Dear Princess ‘Ishka,
One of the most fascinating topics in philosophy is the “mind-body” problem. In a material world, described by empirical sciences, mental phenomena like consciousness, subjectivity, reflection, etc. still strike quite as an oddity. It seems hard to describe first-personal mental states with the third-personal language of the physical sciences.
“Emergentism”, as I understand it here, in its mainstream version, is a unifying metaphysical theory of mental and physical phenomena. It holds that experimental sciences describe the world reliably and that nothing exists independently of its material form. However, depending on different levels of complexity, different assets of particles and contextual organizations, matter assumes different and respective properties. Aggregates present properties that their individual components lack (supervenience) and new “emergent properties” are irreducible to “more basic properties”: they can’t be explained exhaustively with them and they have a “causal force” of their own, independent of the causal force of “more basic properties”.
The ambition of emergentism is to explain consciousness and solve the mind-body problem with emergent properties. Just like the liquidity of water supervenes the properties of its single molecules, so does consciousness supervene billions of neurons. All mental phenomena are emergent properties of a particular organization of matter, they are irreducible and they participate to processes of causation “on their own”.
It is not my intention to question specific emergentist theories. However, I would like to propose a quartet of objections to its mainstream understanding, at least to open the path to different interpretations of the mind-body problem. Here they are:
- Underdetermination: Emergentism risks to put on the same scale completely disparate phenomena, like the liquidity of water and consciousness. Liquidity is about the states of matter and can be described as the outcome of specific interactions of particles. Consciousness, on the other hand, needs a “first personal scale” about the complexity of mental states and their degree of “unification” in a subjective point of view. I can’t imagine any explanatory chain connecting these two scales, and emergentism doesn’t provide any. If we abandon the idea of a scale, but still hold emergentism, emergent properties would be arbitrarily popping up here and there without any criterion other than weak analogies and without any actual theory. Either with or without a scale, emergentism seems to have a problem in determining the difference among emergent phenomena.
- Overdetermination: Emergentism gives a unified character to consciousness: consciousness is “one property”, just like liquidity. However, I wonder whether liquidity is indeed one single such property: what if we simply categorize a state of water that is much more complicated than what we perceive? We see liquid water becoming solid or a gas, and we need liquid water to drink. But don’t we see the redness of a tomato turning to brown or staying yellowish in the same way, also knowing that we need red tomatoes to eat? And isn’t the redness of a tomato the outcome of a particular reflection of light, just like the liquidity of water an outcome of a conformation of water molecules?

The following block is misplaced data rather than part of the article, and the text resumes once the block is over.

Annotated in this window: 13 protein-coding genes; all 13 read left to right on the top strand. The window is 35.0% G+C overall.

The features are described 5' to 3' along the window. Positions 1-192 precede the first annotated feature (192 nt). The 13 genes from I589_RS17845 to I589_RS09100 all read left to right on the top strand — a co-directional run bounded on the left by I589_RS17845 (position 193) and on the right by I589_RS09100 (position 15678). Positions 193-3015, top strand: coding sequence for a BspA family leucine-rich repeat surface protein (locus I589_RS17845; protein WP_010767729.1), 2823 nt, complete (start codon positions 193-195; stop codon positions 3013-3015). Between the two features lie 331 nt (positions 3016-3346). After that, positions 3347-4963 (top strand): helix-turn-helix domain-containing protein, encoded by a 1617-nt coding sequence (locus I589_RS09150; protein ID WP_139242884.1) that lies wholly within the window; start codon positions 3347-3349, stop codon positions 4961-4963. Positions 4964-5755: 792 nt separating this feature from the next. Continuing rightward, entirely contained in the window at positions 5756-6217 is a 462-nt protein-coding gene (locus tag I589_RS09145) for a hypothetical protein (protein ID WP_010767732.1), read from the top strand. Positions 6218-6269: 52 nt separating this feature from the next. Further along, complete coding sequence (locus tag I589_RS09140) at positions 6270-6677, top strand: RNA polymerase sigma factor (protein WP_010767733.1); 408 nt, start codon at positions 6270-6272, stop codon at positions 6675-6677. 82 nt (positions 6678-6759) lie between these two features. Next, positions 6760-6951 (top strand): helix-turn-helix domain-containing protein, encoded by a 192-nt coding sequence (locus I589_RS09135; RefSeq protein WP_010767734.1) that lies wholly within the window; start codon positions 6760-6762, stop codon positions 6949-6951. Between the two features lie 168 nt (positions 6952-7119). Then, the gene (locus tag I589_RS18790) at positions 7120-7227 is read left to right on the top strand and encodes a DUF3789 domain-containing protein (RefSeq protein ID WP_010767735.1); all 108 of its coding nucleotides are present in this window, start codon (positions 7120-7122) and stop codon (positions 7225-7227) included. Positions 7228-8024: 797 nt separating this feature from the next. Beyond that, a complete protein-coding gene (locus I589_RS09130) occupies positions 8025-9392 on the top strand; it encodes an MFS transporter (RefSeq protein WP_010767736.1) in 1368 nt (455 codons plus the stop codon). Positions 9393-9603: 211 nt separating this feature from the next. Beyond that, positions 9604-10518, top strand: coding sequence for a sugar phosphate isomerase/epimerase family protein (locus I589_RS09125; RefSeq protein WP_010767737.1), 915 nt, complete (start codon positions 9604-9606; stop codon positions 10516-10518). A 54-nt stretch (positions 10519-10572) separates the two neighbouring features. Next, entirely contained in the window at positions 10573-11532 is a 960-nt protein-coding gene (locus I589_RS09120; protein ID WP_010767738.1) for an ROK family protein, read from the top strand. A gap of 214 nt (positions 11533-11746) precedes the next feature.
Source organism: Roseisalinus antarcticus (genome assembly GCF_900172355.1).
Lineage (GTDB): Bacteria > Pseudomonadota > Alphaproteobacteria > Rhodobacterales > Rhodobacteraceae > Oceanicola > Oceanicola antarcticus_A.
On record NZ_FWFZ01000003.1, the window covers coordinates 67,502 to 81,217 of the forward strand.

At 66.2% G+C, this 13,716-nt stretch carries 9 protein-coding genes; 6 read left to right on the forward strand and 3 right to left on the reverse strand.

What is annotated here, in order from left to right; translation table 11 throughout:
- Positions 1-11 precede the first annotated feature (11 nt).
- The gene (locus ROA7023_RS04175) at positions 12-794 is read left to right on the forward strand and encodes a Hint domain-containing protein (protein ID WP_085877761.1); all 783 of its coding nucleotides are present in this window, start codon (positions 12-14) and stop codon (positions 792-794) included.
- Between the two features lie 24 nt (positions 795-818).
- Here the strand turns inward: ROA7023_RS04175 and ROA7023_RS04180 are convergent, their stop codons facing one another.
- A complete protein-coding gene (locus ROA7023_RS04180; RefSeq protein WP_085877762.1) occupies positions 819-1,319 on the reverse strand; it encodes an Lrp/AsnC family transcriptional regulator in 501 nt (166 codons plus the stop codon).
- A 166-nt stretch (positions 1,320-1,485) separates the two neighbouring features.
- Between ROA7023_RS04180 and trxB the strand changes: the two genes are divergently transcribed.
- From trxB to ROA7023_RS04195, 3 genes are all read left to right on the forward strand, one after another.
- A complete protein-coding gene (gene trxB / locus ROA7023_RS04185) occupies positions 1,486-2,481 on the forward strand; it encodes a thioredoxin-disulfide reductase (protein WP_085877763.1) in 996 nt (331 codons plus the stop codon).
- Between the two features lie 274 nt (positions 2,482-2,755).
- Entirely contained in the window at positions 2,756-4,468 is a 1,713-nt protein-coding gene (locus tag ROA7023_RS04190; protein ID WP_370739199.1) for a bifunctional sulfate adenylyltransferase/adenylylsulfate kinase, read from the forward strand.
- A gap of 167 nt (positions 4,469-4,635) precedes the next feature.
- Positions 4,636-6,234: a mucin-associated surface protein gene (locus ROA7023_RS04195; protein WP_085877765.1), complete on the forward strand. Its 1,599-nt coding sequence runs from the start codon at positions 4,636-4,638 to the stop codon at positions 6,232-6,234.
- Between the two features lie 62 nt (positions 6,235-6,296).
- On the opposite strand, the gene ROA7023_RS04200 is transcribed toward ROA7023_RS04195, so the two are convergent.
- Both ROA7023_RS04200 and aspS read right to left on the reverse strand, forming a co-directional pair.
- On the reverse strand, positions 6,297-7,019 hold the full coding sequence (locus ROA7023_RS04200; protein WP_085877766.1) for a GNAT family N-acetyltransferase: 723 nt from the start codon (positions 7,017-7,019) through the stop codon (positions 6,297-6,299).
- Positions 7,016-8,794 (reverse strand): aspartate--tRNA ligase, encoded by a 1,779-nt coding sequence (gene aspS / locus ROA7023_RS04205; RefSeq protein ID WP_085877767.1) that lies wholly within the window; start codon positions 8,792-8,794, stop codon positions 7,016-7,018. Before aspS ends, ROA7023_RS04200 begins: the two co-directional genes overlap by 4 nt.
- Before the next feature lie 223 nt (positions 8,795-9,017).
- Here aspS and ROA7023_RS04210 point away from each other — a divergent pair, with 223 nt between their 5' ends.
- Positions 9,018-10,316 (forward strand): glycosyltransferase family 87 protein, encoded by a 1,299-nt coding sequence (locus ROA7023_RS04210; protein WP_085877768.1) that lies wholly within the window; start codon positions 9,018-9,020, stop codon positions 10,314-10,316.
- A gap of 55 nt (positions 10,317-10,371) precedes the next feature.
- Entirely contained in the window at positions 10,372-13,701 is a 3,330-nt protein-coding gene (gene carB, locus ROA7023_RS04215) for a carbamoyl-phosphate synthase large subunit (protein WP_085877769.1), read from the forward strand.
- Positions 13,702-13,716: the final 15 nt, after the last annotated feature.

What I am trying to say is that “liquidity” as “one single property” might just be an effect of how our senses developed over evolutionary time to spot drinkable water, but could indeed be much more complicated than that and far less unified. In the same way, consciousness might require an extremely complicated explanation accounting for interrelations between conscious beings, its coming in degrees and in different kinds. To say that consciousness is one single property without further elucidations, is to illicitly overdetermine it.
- Explanatory Powerlessness: Emergentism doesn’t give any actual explanation of how emergent properties arise, as part of the axiom of irreducibility. However, this attitude risks to “reify” labels, which might just be useful categories in reality and nothing more than that. Emergentism doesn’t really explain consciousness, it limits itself to postulate that at complexity X we obtain property Y, but it remains silent about the connection between X and Y, about what constitute the complexity of X and about what kind of property Y is. At best, emergentism tells us that the names we use for such things as liquidity or consciousness stand for concrete things, but more in the guise of a blind reassurance, rather than with explanatory power.
- Sidestepping: Emergentism sidesteps the big challenge of the mind-body problem: consciousness is first-personal, whereas matter and its properties can be described only third-personally. If consciousness becomes an emergent property of the brain, we should be able to describe it as a function, or one of its features, but we lose its first-personal character.
These are (roughly) the reasons why I am not yet an emergentist. As I said before, I am skeptical about the possibility of giving a unified solution to the mind-body problem. From my point of view, we have just a kaleidoscope of unified stories about the world: physics gives us one, chemistry another, and also biology, history, anthropology, sociology, etc. Sometimes, these stories are interlocking, but sometimes they just respectfully ignore each other. Most of them exclude consciousness from their explanations, usually because it is not needed. But consciousness is undoubtedly part of this world, and it is worth inquiring into its nature with appropriate tools, which are most probably not those of the empirical sciences (not even neurology).